China is back in the business of building nuclear reactors after officially lifting a 19-month freeze triggered by last year's Fukushima Daiichi nuclear disaster in Japan.
But in that time, its nuclear ambitions have come down a notch or two.
Instead of its pre-Fukushima goal to install 50 gigawatts of new nuclear capacity by 2015, China is now targeting 40 gigawatts, according to an official government white paper released Wednesday.
And Beijing says it is raising safety standards. The new nuclear reactors will have to meet the safety requirement of so-called third-generation reactors, Xinhua reports.
International officials can take some measure of comfort from China's scaled-down ambitions. ( Continue… )
The Utah water board has voted to approve the United States' first commercial oil sands project.
Alberta-based U.S. Oil Sands Inc.expects its new plant will produce an output of 2,000 barrels of petroleum product a day from oil sands by 2013.
Environmental groups say they're likely to appeal Wednesday's decision by the Utah's Water Quality Board, which paved the way for the new plant.
The legal battle over the oil sands has been overshadowed during the past year by the proposed US pipeline from Canadian oil sands. U.S. Oil Sands Inc. has been working since 2005 to obtain permission from the state to develop oil sands in Utah's Book Cliffs.
The Utah Water Quality Board's 9-2 vote upheld a regulator's previous ruling that the project would pose no threat of groundwater pollution. The 213 acres of arid land encompassing the site contains no significant groundwater, according to the state.
The approval comes despite legal challenges from environmental groups. Living Rivers, a Moab, Utah-based ecological restoration group, says that a solvent used in the project could be carcinogenic when mixed with bitumen from the oil sands. While the desert area may not contain groundwater, Living Rivers contends that snowmelt and rain can occasionally saturate the project site. ( Continue… )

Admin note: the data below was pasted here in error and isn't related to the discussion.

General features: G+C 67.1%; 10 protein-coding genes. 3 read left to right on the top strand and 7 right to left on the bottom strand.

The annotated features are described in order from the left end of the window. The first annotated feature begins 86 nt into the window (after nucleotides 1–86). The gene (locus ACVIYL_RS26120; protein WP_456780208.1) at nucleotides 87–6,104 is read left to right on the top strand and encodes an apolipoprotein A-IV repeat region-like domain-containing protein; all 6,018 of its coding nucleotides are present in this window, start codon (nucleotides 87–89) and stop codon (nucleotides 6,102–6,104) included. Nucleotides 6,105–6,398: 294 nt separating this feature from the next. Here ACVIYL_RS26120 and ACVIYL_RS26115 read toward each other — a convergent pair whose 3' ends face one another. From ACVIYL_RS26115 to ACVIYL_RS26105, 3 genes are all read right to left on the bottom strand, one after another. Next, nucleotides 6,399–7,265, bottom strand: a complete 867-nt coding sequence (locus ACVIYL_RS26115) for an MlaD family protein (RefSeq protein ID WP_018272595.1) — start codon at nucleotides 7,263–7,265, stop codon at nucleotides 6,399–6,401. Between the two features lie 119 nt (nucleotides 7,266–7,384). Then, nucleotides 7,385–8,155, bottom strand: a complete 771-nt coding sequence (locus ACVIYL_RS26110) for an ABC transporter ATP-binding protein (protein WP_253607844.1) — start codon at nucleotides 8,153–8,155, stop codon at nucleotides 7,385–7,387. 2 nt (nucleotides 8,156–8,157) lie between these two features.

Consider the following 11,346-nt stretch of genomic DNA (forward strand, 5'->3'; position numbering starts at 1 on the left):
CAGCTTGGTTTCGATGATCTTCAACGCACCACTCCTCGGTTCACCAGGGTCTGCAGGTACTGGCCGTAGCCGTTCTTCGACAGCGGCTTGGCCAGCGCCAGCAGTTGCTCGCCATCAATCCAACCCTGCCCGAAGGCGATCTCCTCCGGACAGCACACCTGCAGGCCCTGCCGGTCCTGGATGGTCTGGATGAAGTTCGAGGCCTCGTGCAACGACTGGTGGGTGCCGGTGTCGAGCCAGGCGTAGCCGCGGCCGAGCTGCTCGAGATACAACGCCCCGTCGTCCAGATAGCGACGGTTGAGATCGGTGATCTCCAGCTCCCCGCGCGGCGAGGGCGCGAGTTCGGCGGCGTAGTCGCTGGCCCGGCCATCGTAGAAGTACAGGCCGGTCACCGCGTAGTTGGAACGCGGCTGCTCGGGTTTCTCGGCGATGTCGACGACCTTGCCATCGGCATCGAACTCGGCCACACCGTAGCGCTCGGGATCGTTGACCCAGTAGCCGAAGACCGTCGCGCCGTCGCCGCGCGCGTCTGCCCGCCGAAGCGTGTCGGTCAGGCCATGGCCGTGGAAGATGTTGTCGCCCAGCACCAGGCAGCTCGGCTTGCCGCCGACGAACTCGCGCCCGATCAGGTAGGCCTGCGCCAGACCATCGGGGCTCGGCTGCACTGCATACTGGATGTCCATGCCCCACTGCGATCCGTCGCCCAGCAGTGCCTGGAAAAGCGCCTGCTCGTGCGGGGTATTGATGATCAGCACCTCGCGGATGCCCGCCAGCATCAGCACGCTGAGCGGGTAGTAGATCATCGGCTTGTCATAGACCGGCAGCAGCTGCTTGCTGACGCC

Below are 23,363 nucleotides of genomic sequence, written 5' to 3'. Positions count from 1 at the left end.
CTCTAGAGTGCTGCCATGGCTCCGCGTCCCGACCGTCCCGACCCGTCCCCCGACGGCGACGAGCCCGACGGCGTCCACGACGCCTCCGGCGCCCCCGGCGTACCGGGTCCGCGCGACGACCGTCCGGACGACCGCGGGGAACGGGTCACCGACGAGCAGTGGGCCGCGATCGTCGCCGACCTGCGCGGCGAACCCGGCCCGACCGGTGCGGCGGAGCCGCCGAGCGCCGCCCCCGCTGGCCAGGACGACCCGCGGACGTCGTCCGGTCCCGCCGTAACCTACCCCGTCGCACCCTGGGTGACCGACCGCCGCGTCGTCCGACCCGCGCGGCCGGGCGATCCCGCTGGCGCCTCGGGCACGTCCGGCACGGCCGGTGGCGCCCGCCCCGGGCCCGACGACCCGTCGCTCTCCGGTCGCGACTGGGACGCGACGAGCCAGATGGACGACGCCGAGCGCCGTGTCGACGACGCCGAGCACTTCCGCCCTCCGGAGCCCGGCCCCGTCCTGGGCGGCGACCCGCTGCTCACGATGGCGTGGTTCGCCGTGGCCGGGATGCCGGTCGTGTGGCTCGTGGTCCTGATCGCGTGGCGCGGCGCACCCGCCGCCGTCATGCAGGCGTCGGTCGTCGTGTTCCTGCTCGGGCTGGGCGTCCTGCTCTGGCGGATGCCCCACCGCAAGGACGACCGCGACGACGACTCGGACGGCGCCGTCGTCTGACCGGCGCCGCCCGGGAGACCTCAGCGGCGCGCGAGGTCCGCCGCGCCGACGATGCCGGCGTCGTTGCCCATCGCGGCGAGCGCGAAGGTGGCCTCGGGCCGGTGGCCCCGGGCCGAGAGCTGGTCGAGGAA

A production boom may soon thrust the US ahead of Saudi Arabia as the world's biggest oil producer, the Associated Press reports.
US production of crude and other liquid hydrocarbons is set to jump 7 percent in 2012, making it the fourth straight year of crude increases and the biggest single-year gain since 1951.
What's causing the jump? A combination of factors. The 2010 BP oil spill halted production in the Gulf of Mexico; now, oil companies are returning. New drilling techniques allow oil companies to tap huge shale formations in North Dakota and Texas. High oil prices have given US drillers the necessary cash flow to invest in new techniques and explore sources of oil previously thought unobtainable.
Should the US overtake Saudi Arabia as the top oil producer, it would be the first time the US has led the world in 10 years. Saudi Arabia has been the world's biggest producer of oil since 2002. Russia has occupied the No. 2 position since 2003, according to the US Energy Information Administration. ( Continue… )
Michigan is poised to become the first state in the nation to have renewable energy mandated in its constitution.
On Nov. 6, voters will decide the fate of proposal 3, better known as "25 by 25," which would put in their constitution that the state is required to produce a quarter of its electricity from renewable energy by 2025.
Michigan already has a mandate to source 10 percent of its electricity from renewables by 2015, but it's not part of the constitution. Like many states, it has a renewable energy standard that its legislature adopted.
Supporters of proposal 3 argue that when they tried to extend the mandate through the normal legislative route, utilities blocked them. ( Continue… )
After President Obama and Mitt Romney spent three presidential debates steering clear of climate change, there was plenty of hand-wringing among the pundits. The candidates were letting down the electorate. The nation needs serious discussion about the looming challenge.
But what would happen if the solution to climate change turned out to be, well, sort of fun?
What if an inventor went on, say, The Colbert Report, and told the audience he had a neat solution for America's dependence on fossil fuels?
That happened Monday night when Stephen Colbert invited MIT professor Donald Sadoway onto his show to talk about his new battery that can store wind and solar energy for a fraction of the cost of today's batteries.
If his liquid metal battery can be commercialized successfully, it could be a game-changer by making renewable energy far more – (oh, wait, this is getting far too serious). Let Don and Stephen explain: ( Continue… )